“Jesus hung around with lepers, hookers and crooks.”
No one hung around with lepers in the ancient world, they were isolated.
“the scribes of the Pharisees, when they saw that he was eating with the sinners and publicans, said unto his disciples, How is it that he eateth and drinketh with publicans and sinners? And when Jesus heard it, he saith unto them, They that are whole have no need of a physician, but they that are sick: I came not to call the righteous, but sinners” (Mark 2:16 ASV)
His critics said he was hanging around with sinners, Jesus said he was there as a physician. Not to party, but as a physician.
To “hang out” with someone implies getting together for fun. Under Jesus’ influence, tax collectors and prostitutes became former tax-collectors and former prostitutes.
He went to the sinners because “I came to call not the righteous to repentance but sinners” (Mark 2:17).
• Told the adulteress to “go and sin no more” (sexual sin)
• Led dishonest men to repent and deal honestly.
“…when Jesus came … and said unto him, Zacchaeus,… to-day I must abide at thy house. …And when they saw it, they all murmured, saying, He is gone in to lodge with a man that is a sinner. And Zacchaeus stood, and said unto the Lord, Behold, Lord, the half of my goods I give to the poor, and if I have wrongfully exacted aught of any man, I restore fourfold. And Jesus said unto him, To-day is salvation come to this house, forasmuch as he also is a son of Abraham. For the Son of man came to seek and to save that which was lost” (Luke 19:2-10).
Zacchaeus repented of wrong-doing, stating he would make things right with those he had cheated.
Jesus didn’t “hang out” with impenitent sinners, nor tolerate their sin. He came to change them.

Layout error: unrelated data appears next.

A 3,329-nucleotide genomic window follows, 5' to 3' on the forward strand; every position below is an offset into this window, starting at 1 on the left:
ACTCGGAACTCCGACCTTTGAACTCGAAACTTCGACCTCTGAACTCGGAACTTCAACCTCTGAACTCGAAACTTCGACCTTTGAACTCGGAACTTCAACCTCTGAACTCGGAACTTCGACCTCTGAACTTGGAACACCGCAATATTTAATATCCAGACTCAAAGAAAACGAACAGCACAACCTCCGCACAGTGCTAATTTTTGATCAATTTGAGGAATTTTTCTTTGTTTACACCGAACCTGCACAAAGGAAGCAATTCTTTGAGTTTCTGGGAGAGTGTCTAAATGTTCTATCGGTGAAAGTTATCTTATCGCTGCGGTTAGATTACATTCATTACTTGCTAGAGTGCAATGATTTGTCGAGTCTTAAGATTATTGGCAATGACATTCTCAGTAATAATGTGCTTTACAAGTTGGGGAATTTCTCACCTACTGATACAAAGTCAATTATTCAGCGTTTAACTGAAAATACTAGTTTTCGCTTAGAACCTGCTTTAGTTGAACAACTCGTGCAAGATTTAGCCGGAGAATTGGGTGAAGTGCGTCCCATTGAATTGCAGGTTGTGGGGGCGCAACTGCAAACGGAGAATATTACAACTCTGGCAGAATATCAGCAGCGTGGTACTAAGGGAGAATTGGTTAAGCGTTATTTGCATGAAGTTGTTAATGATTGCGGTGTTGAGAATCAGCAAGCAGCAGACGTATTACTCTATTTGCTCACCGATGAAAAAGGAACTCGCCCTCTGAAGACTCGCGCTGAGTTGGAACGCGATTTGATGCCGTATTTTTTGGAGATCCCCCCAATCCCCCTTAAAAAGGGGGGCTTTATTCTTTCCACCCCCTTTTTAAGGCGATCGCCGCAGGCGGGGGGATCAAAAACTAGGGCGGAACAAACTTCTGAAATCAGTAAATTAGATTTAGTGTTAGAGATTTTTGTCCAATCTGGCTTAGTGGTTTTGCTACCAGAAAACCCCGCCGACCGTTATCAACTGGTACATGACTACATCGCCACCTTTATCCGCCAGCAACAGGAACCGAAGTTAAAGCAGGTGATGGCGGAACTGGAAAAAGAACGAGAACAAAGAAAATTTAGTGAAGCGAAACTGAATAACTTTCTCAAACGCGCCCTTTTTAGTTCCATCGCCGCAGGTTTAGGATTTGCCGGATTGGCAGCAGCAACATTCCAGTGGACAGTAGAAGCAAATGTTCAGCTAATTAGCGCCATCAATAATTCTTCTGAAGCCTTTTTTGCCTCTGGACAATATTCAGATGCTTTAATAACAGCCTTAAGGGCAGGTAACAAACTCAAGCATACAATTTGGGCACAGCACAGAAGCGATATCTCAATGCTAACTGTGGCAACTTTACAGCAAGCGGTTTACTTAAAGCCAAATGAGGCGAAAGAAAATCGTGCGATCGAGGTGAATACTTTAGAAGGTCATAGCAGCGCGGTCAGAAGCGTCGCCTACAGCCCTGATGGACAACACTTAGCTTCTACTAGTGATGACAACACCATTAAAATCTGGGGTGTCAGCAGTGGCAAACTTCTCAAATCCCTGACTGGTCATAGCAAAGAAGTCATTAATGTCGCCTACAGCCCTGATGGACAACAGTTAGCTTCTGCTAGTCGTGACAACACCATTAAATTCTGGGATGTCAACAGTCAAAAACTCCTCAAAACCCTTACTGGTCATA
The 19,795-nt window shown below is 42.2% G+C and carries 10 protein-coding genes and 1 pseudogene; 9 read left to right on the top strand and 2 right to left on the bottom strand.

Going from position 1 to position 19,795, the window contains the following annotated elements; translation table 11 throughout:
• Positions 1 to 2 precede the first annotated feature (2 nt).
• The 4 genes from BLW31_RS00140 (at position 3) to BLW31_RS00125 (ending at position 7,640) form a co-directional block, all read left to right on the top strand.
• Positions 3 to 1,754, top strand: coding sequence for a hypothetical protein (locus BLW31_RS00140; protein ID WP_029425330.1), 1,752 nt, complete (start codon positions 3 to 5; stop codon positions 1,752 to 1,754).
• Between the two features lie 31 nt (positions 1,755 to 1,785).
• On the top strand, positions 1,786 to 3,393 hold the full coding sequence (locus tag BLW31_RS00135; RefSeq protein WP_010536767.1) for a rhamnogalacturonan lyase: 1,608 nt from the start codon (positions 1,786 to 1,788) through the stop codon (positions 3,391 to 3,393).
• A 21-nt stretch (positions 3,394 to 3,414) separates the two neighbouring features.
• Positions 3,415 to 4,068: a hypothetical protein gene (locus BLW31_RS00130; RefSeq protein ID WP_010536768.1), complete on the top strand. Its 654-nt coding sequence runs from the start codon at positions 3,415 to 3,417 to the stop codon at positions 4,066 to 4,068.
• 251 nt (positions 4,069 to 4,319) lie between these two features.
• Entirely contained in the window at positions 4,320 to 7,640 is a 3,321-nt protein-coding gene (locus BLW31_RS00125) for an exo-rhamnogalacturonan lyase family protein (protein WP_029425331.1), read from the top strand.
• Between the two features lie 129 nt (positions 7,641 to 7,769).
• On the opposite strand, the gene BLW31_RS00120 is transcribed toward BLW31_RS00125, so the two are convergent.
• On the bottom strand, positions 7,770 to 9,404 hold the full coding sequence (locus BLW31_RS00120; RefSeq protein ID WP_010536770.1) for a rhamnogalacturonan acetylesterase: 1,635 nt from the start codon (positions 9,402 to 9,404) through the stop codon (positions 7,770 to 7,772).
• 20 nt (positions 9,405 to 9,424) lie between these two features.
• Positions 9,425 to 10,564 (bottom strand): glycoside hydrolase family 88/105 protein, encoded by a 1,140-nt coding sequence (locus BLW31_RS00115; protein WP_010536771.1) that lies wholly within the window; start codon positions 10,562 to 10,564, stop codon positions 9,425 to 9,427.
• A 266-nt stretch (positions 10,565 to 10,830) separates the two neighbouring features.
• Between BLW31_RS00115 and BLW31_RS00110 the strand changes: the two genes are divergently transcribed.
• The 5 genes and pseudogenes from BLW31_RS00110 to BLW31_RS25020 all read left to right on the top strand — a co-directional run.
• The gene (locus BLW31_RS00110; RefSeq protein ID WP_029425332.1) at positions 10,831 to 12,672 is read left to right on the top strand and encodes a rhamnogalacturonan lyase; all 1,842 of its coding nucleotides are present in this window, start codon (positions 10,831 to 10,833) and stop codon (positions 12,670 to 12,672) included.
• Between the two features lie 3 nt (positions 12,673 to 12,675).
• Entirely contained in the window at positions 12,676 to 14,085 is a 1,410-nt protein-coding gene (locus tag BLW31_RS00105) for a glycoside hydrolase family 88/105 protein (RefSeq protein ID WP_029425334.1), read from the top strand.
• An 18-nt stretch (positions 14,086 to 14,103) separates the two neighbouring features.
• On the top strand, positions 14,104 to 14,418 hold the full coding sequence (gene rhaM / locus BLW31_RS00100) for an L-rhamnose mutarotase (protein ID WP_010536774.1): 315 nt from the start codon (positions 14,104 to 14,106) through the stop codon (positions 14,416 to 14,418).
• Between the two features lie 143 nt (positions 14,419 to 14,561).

The adulteress in the biblical context says:
“And the scribes and the Pharisees bring a woman taken in adultery…they say unto him, Teacher, this woman hath been taken in adultery, in the very act. Now in the law Moses commanded us to stone such: what then sayest thou of her? And this they said, trying him, that they might have whereof to accuse him. But Jesus stooped down, and with his finger wrote on the ground…. He that is without sin among you, let him first cast a stone at her. …when they heard it, went out one by one, … Jesus lifted up himself, and said unto her, Woman, where are they? did no man condemn thee? And she said, No man, Lord. And Jesus said, Neither do I condemn thee: go thy way; from henceforth sin no more” (John 8:3-11).
Everyone loves the “cast the first stone” part, but most ignore the conclusion… “go thy way; from henceforth sin no more.”
When it came to hookers and crooks Jesus wasn’t hanging around with them; he went among sinners to bring them out of sin, like a doctor goes among the sick to heal them.
Our moral response to “hookers and crooks” is seen in Christ, to assist others in overcoming their sins against God and man.
In a sense, we are all sin-aholics, struggling against our sin-addiction. Like Christ, we seek to help folk overcome the sin-disease they are dealing with, somewhat like A.A., one addict helping another to overcome. A.A. meetings are not about “hanging out,” they are about overcoming.